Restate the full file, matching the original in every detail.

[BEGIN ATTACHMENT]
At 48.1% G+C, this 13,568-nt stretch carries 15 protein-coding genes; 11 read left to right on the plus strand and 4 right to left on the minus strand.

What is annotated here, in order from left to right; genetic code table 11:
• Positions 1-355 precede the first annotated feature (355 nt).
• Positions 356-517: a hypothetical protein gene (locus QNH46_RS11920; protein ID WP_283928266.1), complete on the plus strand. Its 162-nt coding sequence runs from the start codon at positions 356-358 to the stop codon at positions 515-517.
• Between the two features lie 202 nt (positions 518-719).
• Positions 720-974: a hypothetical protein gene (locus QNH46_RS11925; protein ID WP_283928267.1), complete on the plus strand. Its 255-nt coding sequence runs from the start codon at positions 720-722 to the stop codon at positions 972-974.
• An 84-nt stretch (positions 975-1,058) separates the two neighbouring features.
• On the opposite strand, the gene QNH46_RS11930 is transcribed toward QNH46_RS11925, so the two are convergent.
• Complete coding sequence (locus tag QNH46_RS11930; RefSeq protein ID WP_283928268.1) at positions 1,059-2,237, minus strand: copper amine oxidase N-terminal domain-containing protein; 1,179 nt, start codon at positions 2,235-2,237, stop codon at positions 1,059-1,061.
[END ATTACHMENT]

At 48.1% G+C, this 13,568-nt stretch carries 15 protein-coding genes; 11 read left to right on the plus strand and 4 right to left on the minus strand.

What is annotated here, in order from left to right; genetic code table 11:
• Positions 1-355 precede the first annotated feature (355 nt).
• Positions 356-517: a hypothetical protein gene (locus QNH46_RS11920; protein ID WP_283928266.1), complete on the plus strand. Its 162-nt coding sequence runs from the start codon at positions 356-358 to the stop codon at positions 515-517.
• Between the two features lie 202 nt (positions 518-719).
• Positions 720-974: a hypothetical protein gene (locus QNH46_RS11925; protein ID WP_283928267.1), complete on the plus strand. Its 255-nt coding sequence runs from the start codon at positions 720-722 to the stop codon at positions 972-974.
• An 84-nt stretch (positions 975-1,058) separates the two neighbouring features.
• On the opposite strand, the gene QNH46_RS11930 is transcribed toward QNH46_RS11925, so the two are convergent.
• Complete coding sequence (locus tag QNH46_RS11930; RefSeq protein ID WP_283928268.1) at positions 1,059-2,237, minus strand: copper amine oxidase N-terminal domain-containing protein; 1,179 nt, start codon at positions 2,235-2,237, stop codon at positions 1,059-1,061.